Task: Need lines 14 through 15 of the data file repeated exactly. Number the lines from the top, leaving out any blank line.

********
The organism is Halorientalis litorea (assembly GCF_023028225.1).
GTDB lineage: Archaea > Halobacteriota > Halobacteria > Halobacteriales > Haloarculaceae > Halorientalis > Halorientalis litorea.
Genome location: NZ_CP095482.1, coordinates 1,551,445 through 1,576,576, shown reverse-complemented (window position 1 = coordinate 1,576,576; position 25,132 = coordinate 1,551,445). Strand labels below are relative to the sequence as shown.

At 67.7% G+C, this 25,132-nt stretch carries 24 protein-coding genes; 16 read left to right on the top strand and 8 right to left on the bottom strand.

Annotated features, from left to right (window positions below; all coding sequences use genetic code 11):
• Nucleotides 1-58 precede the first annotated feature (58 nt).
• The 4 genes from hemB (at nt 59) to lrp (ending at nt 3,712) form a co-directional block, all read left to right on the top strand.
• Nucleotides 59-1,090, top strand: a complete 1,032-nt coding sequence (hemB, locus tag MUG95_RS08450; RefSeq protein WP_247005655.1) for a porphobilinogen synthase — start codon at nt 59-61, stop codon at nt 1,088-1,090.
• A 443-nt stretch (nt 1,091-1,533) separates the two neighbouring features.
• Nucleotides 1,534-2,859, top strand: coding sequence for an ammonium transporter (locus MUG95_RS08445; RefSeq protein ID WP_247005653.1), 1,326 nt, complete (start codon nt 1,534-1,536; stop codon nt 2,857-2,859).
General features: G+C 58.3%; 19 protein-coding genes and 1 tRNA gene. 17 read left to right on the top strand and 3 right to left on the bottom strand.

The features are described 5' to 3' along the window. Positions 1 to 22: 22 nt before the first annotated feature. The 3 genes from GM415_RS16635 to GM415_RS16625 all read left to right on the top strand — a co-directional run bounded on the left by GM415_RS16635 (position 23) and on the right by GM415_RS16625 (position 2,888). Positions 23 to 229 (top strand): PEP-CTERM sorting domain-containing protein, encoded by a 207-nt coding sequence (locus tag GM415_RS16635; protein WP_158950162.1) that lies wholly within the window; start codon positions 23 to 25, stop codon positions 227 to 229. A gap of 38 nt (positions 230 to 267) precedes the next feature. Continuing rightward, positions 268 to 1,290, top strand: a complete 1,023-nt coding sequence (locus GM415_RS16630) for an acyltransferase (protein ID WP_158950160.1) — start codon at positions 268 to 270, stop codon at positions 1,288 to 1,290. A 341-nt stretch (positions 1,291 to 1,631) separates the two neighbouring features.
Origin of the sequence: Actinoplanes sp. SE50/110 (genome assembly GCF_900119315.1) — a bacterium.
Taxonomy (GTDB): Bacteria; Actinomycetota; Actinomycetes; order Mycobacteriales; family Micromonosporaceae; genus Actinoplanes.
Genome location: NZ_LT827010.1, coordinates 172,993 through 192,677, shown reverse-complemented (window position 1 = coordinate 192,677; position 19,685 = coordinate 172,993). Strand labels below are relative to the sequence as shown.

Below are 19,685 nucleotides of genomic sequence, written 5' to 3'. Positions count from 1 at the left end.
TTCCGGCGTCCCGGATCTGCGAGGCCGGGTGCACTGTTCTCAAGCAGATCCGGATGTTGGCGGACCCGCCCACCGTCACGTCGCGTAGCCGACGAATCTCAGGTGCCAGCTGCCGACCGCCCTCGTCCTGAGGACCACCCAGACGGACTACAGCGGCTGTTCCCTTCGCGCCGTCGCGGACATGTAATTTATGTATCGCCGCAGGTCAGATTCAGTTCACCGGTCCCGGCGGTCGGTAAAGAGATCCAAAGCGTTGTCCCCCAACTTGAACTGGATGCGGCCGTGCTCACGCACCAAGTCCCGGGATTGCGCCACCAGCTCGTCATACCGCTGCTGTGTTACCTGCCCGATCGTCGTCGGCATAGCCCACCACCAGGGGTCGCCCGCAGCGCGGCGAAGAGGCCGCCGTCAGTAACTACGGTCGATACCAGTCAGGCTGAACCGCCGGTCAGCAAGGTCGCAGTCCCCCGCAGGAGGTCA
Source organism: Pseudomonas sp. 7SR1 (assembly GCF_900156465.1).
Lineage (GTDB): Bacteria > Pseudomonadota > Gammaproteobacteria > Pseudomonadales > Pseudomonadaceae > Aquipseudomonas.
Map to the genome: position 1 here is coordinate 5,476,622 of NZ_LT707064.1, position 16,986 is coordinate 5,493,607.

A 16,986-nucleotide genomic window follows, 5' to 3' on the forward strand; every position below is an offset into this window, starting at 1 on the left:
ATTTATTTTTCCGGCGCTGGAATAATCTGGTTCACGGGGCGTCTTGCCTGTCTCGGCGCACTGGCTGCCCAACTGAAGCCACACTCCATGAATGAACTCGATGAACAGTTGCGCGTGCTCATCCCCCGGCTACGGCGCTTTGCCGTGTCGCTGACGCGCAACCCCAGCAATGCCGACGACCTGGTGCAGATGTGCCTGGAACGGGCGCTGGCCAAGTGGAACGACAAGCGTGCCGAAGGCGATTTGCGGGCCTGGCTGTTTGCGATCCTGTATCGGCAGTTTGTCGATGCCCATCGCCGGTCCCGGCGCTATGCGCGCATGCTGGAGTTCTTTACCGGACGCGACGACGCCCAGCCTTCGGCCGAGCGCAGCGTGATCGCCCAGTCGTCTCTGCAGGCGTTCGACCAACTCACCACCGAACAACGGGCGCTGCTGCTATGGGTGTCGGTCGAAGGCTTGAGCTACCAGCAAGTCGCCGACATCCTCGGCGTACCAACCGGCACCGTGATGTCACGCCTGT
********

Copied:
Taxonomy (GTDB): Bacteria; Actinomycetota; Actinomycetes; order Mycobacteriales; family Micromonosporaceae; genus Actinoplanes.
Genome location: NZ_LT827010.1, coordinates 172,993 through 192,677, shown reverse-complemented (window position 1 = coordinate 192,677; position 19,685 = coordinate 172,993). Strand labels below are relative to the sequence as shown.